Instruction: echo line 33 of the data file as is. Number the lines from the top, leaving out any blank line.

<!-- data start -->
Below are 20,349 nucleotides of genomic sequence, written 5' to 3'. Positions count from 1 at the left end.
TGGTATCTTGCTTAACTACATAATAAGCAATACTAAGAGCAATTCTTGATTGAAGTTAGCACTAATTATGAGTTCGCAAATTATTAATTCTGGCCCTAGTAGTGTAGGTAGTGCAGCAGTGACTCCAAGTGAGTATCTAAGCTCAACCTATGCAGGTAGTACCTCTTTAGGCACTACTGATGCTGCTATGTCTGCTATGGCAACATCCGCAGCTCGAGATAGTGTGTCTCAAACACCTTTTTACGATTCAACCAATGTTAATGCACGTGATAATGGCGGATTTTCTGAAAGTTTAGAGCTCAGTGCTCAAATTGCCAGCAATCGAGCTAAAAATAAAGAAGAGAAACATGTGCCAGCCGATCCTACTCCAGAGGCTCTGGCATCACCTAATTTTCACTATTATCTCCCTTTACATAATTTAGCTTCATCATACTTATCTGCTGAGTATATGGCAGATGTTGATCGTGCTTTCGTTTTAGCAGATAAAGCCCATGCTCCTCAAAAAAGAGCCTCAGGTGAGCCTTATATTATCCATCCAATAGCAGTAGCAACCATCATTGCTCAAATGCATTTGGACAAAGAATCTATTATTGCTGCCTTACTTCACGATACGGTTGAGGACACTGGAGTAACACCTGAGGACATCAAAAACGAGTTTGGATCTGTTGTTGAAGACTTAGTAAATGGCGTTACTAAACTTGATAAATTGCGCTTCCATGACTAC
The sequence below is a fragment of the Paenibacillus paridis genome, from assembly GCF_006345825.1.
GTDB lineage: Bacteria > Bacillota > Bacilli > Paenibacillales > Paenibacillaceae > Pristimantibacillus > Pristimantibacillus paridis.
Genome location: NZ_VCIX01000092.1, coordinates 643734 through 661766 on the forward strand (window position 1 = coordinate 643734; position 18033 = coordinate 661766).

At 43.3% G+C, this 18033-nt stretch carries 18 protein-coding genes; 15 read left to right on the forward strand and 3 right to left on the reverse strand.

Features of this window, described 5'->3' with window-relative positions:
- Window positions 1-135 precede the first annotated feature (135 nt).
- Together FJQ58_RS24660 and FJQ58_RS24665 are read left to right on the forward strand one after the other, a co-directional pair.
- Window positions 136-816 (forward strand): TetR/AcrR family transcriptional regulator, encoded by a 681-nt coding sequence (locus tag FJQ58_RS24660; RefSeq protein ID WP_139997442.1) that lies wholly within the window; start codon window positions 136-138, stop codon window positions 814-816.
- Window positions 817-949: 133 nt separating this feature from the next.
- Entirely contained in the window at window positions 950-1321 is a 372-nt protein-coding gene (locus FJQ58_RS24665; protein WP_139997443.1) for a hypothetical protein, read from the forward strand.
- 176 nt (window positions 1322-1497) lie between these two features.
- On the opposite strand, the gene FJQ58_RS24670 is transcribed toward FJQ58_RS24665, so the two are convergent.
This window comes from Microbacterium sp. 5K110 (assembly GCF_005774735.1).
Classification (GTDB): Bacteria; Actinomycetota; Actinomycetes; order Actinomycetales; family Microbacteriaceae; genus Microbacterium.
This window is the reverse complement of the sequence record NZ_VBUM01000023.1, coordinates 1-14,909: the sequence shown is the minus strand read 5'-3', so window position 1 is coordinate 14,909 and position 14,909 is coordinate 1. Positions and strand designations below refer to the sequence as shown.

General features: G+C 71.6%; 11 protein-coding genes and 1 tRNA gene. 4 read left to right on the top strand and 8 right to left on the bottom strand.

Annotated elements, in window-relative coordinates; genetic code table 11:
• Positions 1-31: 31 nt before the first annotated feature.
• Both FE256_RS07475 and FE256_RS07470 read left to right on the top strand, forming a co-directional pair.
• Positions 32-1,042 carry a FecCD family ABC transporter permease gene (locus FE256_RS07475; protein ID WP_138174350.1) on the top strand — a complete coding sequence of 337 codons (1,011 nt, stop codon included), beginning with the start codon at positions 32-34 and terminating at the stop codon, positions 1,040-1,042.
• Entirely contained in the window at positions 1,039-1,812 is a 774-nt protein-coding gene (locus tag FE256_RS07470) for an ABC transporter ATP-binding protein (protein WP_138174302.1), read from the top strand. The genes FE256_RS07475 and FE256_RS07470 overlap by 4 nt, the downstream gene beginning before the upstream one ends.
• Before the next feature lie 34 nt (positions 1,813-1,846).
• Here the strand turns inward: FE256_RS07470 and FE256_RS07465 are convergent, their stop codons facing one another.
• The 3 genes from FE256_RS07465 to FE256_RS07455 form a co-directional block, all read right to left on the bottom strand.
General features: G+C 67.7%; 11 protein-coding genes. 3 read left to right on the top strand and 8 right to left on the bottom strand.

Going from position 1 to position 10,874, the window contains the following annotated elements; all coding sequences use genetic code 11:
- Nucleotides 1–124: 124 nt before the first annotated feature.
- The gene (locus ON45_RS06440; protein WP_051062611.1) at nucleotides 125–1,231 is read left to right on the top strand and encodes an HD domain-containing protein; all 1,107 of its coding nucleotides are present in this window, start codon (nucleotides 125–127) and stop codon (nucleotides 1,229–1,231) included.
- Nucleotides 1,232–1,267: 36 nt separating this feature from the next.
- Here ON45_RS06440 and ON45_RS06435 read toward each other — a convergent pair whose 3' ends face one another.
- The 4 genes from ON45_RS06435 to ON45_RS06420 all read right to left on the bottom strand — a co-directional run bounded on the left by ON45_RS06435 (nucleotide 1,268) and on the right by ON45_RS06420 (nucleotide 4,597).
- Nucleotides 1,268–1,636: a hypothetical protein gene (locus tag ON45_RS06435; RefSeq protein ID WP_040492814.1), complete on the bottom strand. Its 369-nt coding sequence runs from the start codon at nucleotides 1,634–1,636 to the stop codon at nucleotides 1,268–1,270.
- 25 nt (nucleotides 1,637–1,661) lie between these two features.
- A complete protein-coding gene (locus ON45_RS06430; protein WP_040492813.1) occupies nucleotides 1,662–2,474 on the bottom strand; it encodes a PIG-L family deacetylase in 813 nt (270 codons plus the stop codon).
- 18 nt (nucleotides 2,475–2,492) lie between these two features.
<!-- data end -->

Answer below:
- The 4 genes from ON45_RS06435 to ON45_RS06420 all read right to left on the bottom strand — a co-directional run bounded on the left by ON45_RS06435 (nucleotide 1,268) and on the right by ON45_RS06420 (nucleotide 4,597).